Drug Conviction Overturned on Appeal as Police Delayed Access to Lawyer

Written on Behalf of Affleck & Barrison LLP

The Ontario Court of Appeal has overturned Daniel Marlon Noel’s conviction for drug offences.  The court found that Durham Regional Police breached his Charter rights by not allowing him to promptly speak to a lawyer on the night of his arrest.

WHAT HAPPENED?

On December 21, 2015 at 10:28 p.m., Durham Regional Police entered a residence where Daniel Marlon Noel (“Noel”), his partner and his brother were living pursuant to a search warrant.  All three individuals were suspected of operating a small-scale cocaine trafficking operation, which was under investigation by Durham Regional Police.  That evening, Noel was arrested at gunpoint by Officer Aiello in a bedroom containing his belongings and identification.  Officer Aiello did not advise Noel of his right to counsel.

Noel was taken to a central location in the house and within five minutes of the police’s entry into the residence Officer Gill read him his rights to counsel.  Noel asked to speak to a lawyer, however, no efforts were made to allow for his right to counsel.

The police search of Noel’s bedroom recovered $5,670 Canadian, $71 U.S., 73 grams of cocaine, 55 grams of marijuana and a digital scale.

Noel was transported to the police station at 11:04 p.m. and arrived at the station at 11:10 p.m.  Officer Gill testified that, while being led to the transport vehicle, Noel admitted ownership of the drugs and claimed that his brother was not involved. 

At 12:48 p.m., Officer Capener placed two calls to duty counsel for Noel and his partner, Stacey Long, and left messages requesting a return phone call. 

At 1:25 a.m., Noel learned that his brother had received a call from duty counsel.  Officer Westcott left another message for duty counsel to call Noel.

At his trial, Noel alleged the following Charter breaches:

  • That the entry to his home violated section 8 (right to be secure against unreasonable search and seizure);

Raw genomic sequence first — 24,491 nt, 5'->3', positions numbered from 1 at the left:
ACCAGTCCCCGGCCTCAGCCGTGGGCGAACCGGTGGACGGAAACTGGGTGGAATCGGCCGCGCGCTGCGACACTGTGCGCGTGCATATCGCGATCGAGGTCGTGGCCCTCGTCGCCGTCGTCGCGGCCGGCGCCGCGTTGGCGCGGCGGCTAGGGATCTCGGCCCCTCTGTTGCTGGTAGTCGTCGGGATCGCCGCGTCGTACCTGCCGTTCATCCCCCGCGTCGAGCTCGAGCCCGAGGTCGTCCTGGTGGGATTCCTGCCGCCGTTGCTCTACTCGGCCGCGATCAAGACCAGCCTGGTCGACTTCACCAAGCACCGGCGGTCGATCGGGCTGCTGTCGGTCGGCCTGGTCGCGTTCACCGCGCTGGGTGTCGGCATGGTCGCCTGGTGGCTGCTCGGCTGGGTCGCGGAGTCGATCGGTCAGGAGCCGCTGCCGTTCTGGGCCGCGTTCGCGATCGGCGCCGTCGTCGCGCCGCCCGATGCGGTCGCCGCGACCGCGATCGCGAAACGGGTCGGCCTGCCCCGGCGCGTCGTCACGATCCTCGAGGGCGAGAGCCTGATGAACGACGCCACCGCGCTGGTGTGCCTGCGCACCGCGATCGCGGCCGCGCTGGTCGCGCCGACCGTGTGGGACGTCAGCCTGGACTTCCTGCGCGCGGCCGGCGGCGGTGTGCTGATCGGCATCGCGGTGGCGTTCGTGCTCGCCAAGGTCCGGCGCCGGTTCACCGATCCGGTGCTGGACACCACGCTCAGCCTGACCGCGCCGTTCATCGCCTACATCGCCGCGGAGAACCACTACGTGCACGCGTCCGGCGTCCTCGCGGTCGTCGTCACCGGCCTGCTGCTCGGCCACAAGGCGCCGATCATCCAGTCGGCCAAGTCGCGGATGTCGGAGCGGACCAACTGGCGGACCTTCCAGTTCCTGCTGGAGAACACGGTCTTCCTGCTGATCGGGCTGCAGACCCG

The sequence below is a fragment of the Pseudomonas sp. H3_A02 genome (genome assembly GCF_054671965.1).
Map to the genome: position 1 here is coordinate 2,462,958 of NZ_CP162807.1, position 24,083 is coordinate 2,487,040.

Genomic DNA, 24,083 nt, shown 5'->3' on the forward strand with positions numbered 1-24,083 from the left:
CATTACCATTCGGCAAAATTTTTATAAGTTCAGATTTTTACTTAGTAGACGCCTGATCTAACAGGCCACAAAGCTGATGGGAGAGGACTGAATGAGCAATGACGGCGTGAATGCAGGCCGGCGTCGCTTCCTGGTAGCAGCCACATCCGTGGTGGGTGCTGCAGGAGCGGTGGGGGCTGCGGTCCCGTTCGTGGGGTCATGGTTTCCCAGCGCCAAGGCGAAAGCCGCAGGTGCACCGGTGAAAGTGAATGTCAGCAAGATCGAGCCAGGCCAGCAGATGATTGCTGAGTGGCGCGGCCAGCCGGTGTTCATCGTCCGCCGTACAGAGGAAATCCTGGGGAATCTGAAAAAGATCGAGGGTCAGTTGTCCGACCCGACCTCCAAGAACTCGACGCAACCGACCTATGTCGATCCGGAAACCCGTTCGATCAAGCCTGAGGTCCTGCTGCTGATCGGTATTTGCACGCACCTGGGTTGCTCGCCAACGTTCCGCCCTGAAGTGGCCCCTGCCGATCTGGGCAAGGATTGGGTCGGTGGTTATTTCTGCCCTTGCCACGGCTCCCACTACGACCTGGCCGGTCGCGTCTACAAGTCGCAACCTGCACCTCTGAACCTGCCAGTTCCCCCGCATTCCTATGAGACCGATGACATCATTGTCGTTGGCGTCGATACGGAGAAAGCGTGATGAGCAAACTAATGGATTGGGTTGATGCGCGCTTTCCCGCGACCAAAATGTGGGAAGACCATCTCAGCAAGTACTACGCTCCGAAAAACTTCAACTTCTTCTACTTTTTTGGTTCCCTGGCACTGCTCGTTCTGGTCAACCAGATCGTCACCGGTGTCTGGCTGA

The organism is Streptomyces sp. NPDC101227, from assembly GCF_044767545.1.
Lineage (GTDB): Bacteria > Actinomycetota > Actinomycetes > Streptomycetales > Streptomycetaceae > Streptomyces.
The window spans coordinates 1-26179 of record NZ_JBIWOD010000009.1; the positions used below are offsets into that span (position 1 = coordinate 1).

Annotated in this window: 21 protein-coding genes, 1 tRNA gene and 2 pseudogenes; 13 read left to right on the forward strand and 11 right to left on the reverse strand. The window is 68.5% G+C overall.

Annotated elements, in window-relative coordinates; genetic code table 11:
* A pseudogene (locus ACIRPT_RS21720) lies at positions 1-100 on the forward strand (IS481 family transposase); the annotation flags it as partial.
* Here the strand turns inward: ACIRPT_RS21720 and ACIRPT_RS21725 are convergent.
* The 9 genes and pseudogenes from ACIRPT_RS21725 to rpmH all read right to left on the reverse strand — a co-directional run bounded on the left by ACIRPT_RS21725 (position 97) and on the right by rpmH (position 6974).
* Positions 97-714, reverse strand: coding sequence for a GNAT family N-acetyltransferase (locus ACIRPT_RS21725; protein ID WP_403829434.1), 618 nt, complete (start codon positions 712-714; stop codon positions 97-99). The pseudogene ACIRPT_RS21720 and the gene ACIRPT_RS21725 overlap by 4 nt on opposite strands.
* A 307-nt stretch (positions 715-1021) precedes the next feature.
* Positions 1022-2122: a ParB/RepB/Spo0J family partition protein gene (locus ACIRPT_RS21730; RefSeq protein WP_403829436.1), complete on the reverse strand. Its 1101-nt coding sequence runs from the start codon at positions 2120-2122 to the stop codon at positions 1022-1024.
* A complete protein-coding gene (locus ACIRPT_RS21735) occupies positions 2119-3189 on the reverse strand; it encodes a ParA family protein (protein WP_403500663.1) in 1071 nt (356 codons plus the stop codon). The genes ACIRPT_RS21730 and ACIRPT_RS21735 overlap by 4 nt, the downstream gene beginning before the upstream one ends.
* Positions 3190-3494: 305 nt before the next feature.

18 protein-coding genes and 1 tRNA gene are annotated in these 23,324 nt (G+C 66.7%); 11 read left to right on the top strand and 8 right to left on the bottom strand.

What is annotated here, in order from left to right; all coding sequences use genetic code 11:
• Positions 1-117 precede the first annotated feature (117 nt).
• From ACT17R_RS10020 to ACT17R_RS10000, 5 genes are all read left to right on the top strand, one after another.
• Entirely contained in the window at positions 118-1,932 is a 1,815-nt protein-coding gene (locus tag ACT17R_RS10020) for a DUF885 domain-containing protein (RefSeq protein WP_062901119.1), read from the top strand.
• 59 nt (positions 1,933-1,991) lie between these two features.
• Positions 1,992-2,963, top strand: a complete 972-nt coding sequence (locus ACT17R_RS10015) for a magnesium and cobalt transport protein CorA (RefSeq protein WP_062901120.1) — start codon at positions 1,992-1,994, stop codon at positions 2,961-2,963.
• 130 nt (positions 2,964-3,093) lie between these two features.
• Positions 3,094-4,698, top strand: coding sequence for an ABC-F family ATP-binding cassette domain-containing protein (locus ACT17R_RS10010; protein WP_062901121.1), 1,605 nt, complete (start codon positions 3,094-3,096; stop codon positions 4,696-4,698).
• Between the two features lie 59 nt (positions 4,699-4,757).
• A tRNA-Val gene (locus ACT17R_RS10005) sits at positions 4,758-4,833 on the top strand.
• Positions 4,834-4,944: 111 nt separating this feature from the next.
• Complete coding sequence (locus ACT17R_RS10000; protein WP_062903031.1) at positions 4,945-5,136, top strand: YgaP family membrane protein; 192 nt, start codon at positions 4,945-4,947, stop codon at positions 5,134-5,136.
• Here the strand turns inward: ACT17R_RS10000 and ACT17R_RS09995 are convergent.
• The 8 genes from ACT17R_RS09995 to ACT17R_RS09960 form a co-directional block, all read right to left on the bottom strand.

• That his arrest violated section 9 (right not to be arbitrarily detained); and
  • That his right to counsel was breached which violated section 10(b) (right to retain counsel without delay).

The trial judge rejected all arguments regarding Charter violations, except that Noel’s right to counsel without delay was violated.  However, Noel was denied the exclusionary remedy that he sought under the Charter, the evidence was admitted and Noel was convicted of the drug offences.

THE APPEAL

Noel appealed his conviction and argued on appeal that the trial judge erred in failing to find breaches of his Charter rights. 

The appeal court concluded that there was a violation of section 10(b) of the Charter and found that the police had a “cavalier attitude about a fundamental, important, and long-settled Charter right to consult counsel without delay”.  Furthermore, the police could not provide a reasonable explanation for the delay. 

The appeal court wrote:

Mr. Noel remained in custody without the benefit of counsel for at least three hours, unable to receive the direction, reassurance, and advice that counsel could provide.  … [Noel] asked to speak to counsel promptly but that right was denied. … We conclude that it would damage the long-term interests of the administration of justice to admit the evidence and thus be seen to condone the carelessness and disorganization exhibited by the police with respect to Mr. Noel’s right to counsel without delay.

The appeal court allowed Noel’s appeal, set aside his convictions and substituted a verdict of acquittal. 

RIGHT TO COUNSEL

The right to counsel is one of the most important and recognized rights provided by the Canadian Charter of Rights and Freedoms.  Section 10(b) of the Charter provides:

10.       Everyone has the right on arrest or detention: 

b.         to retain and instruct counsel without delay and to be informed of that right.